This reminder comes as six million people in the Sahel region are – 50 years later – once again threatened by drought, famine and undernourishment, according to a 2018 United Nations report. If desertification has become somewhat less a focus of media attention, the bleak perception of the arid and semi-arid lands of the Sahel remains. Regions like the Sahel remain marginalised in agricultural policies and development aid programmes, which have been replaced by humanitarian organisations. The latter have set up in the region for the long-term and expanded their scope of activity, thus driving up the emergency aid budget.

Marc Galvin, Executive Director of the Research Office
Ronald Jaubert, Emeritus Professor of Development Studies
The Graduate Institute, Geneva

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Header image caption: World map texture in a dried and cracked soil

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Dryland Subtypes and Non-dryland Types Based on the Aridity Index (AI)

Dryland subtype: hyper-arid zones | 6,4% of the total planet

Hyper-arid zones (AI < 0.03) are characterised by a nomadic pastoralism that is authentic and highly practiced. Precipitation – from 10 to 50 mm/year – is insufficient for agriculture except in natural or artificial environment. Interannual variability exceeds 40%. These zones cover the heart of the largest continental deserts (Central Sahara, Central Arabia) and coastal deserts of Peru/Chile and Namibia.

Dryland subtype: arid zones | 11,9% of the total planet

Arid zones (AI 0.03 to 0.20) are characterised by pastoralism and lack of agriculture except with irrigation. Native vegetation is generally rare, consisting of annual and perennial grasses and other herbaceous plants, as well as small, narrow-leaved or thorny trees. Precipitation – from 50 to 100 mm/year – is insufficient for agriculture. Interannual variability is between 30[ and 40%. The rains are limited to a few months a year. These zones cover the centres of continental deserts and the periphery of the most extensive continental deserts.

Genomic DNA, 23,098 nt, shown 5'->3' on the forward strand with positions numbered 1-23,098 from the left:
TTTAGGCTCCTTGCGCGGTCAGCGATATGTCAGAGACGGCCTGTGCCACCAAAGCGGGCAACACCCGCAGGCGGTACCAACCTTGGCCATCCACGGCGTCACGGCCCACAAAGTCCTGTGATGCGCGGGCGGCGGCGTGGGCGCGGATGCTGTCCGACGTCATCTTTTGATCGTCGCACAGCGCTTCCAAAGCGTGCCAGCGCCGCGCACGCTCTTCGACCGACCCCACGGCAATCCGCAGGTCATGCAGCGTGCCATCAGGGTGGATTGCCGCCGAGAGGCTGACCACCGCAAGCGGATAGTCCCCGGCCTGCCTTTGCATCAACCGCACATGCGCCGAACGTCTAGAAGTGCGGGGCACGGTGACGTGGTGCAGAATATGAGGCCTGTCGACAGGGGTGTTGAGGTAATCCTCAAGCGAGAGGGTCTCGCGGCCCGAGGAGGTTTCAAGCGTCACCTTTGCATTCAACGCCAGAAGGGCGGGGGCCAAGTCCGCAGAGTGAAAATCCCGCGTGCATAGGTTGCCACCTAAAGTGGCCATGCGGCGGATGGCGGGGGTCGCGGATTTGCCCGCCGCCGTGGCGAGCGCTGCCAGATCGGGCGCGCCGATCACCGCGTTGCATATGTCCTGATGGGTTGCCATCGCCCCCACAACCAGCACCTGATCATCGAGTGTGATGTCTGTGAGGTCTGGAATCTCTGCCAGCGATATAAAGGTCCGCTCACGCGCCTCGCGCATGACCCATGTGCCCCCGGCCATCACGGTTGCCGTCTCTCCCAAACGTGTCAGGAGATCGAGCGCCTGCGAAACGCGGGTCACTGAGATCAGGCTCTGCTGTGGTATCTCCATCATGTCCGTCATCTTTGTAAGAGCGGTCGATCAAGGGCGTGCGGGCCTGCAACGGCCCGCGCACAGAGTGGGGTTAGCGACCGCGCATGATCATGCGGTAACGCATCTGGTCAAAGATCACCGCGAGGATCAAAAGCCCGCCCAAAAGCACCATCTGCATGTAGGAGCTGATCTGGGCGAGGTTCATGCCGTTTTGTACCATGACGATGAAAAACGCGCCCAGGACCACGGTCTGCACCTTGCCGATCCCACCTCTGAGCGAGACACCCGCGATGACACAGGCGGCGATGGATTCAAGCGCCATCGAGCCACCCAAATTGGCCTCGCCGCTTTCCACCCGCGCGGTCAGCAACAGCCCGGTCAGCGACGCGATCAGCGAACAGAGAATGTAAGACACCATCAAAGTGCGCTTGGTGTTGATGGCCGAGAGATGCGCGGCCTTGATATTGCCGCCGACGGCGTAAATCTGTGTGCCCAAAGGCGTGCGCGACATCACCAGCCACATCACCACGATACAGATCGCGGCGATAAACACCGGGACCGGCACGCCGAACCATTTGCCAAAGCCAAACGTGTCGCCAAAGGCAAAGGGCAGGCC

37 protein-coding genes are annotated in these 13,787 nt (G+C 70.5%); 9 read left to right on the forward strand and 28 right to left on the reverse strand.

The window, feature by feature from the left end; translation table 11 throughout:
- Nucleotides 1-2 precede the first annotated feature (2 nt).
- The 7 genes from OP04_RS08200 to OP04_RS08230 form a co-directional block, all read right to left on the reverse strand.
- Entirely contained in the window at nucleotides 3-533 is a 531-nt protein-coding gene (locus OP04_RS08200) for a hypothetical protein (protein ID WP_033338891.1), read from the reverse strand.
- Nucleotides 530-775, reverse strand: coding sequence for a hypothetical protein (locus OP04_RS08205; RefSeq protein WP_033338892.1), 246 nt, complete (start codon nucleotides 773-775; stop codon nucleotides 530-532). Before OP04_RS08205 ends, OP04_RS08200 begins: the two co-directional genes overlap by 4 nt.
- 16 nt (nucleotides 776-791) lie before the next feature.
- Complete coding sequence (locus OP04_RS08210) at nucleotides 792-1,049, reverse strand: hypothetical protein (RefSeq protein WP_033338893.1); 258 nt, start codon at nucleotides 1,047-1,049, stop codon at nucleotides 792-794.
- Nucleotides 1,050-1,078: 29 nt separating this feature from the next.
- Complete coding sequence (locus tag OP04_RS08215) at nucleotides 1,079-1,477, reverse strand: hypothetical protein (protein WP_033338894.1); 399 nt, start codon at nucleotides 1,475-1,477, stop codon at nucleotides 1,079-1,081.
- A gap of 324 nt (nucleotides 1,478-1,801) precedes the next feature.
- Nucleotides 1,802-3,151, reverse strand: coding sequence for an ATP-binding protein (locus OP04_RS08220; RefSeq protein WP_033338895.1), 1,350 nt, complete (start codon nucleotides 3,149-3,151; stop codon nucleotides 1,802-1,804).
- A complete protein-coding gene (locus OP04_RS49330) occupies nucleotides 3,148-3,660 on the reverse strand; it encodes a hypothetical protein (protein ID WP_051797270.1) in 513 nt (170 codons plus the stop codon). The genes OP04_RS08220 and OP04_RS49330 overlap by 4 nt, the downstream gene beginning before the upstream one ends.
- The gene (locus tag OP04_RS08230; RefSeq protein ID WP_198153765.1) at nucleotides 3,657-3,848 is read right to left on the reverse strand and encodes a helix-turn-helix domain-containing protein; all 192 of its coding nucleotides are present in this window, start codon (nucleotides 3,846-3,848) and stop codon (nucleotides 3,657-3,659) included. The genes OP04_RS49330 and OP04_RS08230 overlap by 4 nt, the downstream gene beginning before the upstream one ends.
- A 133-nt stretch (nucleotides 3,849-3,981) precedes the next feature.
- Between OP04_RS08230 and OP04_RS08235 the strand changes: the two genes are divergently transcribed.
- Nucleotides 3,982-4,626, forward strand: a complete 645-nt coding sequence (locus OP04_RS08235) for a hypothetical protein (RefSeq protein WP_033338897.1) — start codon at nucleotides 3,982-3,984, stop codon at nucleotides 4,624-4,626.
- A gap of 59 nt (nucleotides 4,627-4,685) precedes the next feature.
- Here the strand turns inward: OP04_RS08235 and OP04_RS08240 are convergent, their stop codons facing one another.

Dryland subtype: semi-arid zones | 13,6% of the total planet

The semi-arid or Sahelian zones (AI 0.20 to 0.50) can support rainfed agriculture with more or less regular production levels. Sedentary breeding may sometimes occur. Native vegetation is represented by various species, such as grasses and grass-like plants, graminiform plants, steppes and small bushes, and shrubs and trees. Precipitation varies from 150 to 500 mm/year. Rainfed agriculture is possible but remains uncertain. The interannual variability oscillates between 30% and 40%.

Dryland subtype: dry subhumid zones | 5,7% of the total planet

The vegetation of dry or Sahelian-Sudanian subhumid zones (AI 0.50 to 0.65) is represented by deciduous trees, shrubs or highland savannahs with broadleaf leaves and deciduous forests. Precipitation varies from 500 to 800 mm spread over a rainy season of 6 months. Interannual variability is less than or equal to 20%.

Non-dryland types: humid zones and cold areas

Humid zones (AI ≥ 0.65) represent 42% of the total planet.
Cold areas cover 20,4% of the total planet. Their potential average evapotranspiration (PET) is less than 400 mm.

Research Office, The Graduate Institute, Geneva. Based on FAO.org.

Land degradation | Key terms

What is soil?

Like many common words, the word soil has several meanings. In its traditional meaning, soil is the natural medium for the growth of plants. Soil has also been defined as a natural body consisting of layers (soil horizons) that are composed of weathered mineral materials, organic material, air and water. Soil is the end product of the combined influence of climate, topography and organisms (flora, fauna and human) on parent materials (original rocks and minerals) over time. As a result, soil differs from its parent material in texture, structure, consistency, color, chemical, biological and physical characteristics. Soil is an essential component of land and eco-systems, which both are broader concepts encompassing vegetation, water and climate in the case of land, and in addition to those three aspects, also social and economic considerations in the case of ecosystems.

The word soil is also known as dirt, waste or earth.

Soil erosion

Soil erosion is a common term that is often confused with soil degradation as a whole, but in fact refers only to absolute soil losses in terms of topsoil and nutrients. This is indeed the most visible effect of soil degradation, but it does not cover all of its aspects. Soil erosion is a natural process in mountainous areas, but is often made much worse by poor management practices.